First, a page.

SADC Resources for SADC Citizens





The SADC People’s Summit which took place from August 15 – 16 at the Zimbabwe International Trade Fair (ZITF) in Zimbabwe ran under the theme Reclaiming SADC for People’s Development – SADC Resources for SADC People. The event brought together over 2500 participants from the SADC region among them, Social Movements and Civil Society Organisations (CSOs).  The people’s summit ran concurrently with the SADC Heads of State Summit.
Issues discussed at the peoples’ summit included the Impact of MNCs on natural resources in the SADC Region; Building a People’s Movement to curb illicit Financial Flows in Southern Africa; Child Rights, particularly child marriages; Reclaiming Women’s Dignity in the SADC Region; Food Sovereignty in the SADC Region; The plight of Informal Cross Border Traders and Trade, Climate and Environmental Justice.
According to Ms Patricia Kasiamhuru, the Executive Director of the Zimbabwe Coalition on Debt and Development (ZIMCODD), the summit seeks to influence the building of an alternative regional bloc through people-driven processes and also aims at carving out space in the SADC policy-making processes for peoples' participation. ZIMCODD hosted the 2014 SADC Peoples Summit
Participants at the summit called on governments to decentralize power as a development mechanism as this would lead to equitable distribution of resources.  Speaking at the same summit, the Zimbabwe Deputy Minister of Foreign Affairs, Ambassador Christopher Mutsvangwa, noted that the majority of countries in the SADC region are generally richly endowed with minerals, biodiversity and other resources which are vital for the creation of wealth and contribution to improving the overall quality of life. Ambassador Mutsvangwa called on the SADC region to work together as a bloc to benefit its citizens. Citizens rapped some multinational corporations and the political elites for looting resources through privatization in the SADC region where the majority wallow in poverty amidst.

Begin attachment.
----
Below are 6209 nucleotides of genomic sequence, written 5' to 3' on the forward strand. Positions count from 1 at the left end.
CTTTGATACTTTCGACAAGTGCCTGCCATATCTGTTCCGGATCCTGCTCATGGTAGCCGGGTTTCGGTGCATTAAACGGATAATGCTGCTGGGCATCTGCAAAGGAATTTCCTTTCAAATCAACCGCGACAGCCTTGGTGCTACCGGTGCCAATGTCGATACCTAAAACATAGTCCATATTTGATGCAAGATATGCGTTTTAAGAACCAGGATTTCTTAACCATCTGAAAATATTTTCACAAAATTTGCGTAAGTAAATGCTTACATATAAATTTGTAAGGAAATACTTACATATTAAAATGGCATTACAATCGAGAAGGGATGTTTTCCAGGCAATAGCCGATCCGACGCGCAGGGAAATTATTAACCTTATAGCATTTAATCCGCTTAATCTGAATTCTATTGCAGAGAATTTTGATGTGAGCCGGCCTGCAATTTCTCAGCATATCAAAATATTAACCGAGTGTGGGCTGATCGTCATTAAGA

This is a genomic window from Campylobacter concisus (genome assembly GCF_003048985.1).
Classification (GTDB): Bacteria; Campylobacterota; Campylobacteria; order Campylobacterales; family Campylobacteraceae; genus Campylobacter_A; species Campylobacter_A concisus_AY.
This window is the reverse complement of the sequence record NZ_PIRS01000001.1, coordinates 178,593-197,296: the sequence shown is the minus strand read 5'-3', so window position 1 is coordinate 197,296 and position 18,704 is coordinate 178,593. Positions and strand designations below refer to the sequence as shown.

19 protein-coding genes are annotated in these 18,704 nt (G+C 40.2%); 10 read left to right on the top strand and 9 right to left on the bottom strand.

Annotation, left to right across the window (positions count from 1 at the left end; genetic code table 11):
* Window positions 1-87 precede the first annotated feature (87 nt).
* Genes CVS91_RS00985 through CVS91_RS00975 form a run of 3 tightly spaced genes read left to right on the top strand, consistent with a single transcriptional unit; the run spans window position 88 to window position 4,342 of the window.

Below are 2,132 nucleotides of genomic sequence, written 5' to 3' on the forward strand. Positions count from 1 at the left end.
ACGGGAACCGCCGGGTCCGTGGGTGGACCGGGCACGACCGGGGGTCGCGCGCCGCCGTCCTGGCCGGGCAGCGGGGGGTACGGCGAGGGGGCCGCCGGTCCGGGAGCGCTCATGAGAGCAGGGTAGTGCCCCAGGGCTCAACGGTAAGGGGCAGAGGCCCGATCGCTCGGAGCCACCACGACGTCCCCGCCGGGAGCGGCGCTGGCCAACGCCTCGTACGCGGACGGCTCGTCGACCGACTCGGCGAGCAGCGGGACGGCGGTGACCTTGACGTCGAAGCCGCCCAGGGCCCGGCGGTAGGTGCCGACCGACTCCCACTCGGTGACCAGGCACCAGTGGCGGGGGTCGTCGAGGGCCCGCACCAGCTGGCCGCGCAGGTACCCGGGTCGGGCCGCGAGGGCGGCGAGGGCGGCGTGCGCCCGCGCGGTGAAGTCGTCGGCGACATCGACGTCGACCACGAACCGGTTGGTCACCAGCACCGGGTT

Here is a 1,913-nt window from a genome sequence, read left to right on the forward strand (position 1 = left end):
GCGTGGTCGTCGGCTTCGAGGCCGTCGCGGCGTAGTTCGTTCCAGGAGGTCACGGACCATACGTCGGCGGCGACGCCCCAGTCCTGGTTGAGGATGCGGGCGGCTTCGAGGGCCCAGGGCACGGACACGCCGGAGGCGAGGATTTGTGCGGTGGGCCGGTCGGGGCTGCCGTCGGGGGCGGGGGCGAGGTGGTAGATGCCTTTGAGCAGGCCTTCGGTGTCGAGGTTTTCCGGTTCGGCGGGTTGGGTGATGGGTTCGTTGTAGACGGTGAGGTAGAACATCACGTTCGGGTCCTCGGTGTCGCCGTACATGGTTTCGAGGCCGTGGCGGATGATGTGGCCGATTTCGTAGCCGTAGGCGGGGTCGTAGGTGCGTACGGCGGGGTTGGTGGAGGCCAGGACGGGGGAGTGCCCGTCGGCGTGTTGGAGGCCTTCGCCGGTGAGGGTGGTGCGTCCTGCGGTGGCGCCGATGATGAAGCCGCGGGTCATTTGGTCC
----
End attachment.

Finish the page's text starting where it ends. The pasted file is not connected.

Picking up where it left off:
At the Climate and Environment Justice Committee session, it was observed that some policies on climate adaptation conflict with sustainable food production by smallholder farmers. The CSO’s noted that current incidents by commercial firms to engage smallholder farmers in growing bio fuel crops are taking the space for food crops.
The development, CSOs said, encourage inflationary pressure and forces countries to lose earnings through increased imports. The activists pointed out capitalist companies are promoting growth of bio fuel cash crops are only thinking of making money from a product that has no bearing to the needs of the region. “There are some companies that are saying we do not have to grow food crops but are promoting growth of Jatropha and sugarcane for bio fuel. These multinationals are able to support small scale farmers grow bio fuel crops by investing in irrigation infrastructure yet do not do the same for maize,” said Shepherd Zvigadza from Zero Regional Environment Organization. Zvigadza noted that this is a danger to the region as food production will decrease especially since smallholder farmers who rely on rain fed agriculture will be cultivating crops
ESAFF board member Ms Elizabeth Mpofu represented the organization at the people’s summit. She gave a presentation at the Rural Women’s Assembly where she noted that the current gap between SADC citizens and their head of government made it difficult to fully engage in meaningful developmental discourse as the planning for both summits was done separately. She also implored Esaff to use such platforms to increase the organisation’s visibility. A communiqué was submitted to the SADC Heads of State summit for further discussion


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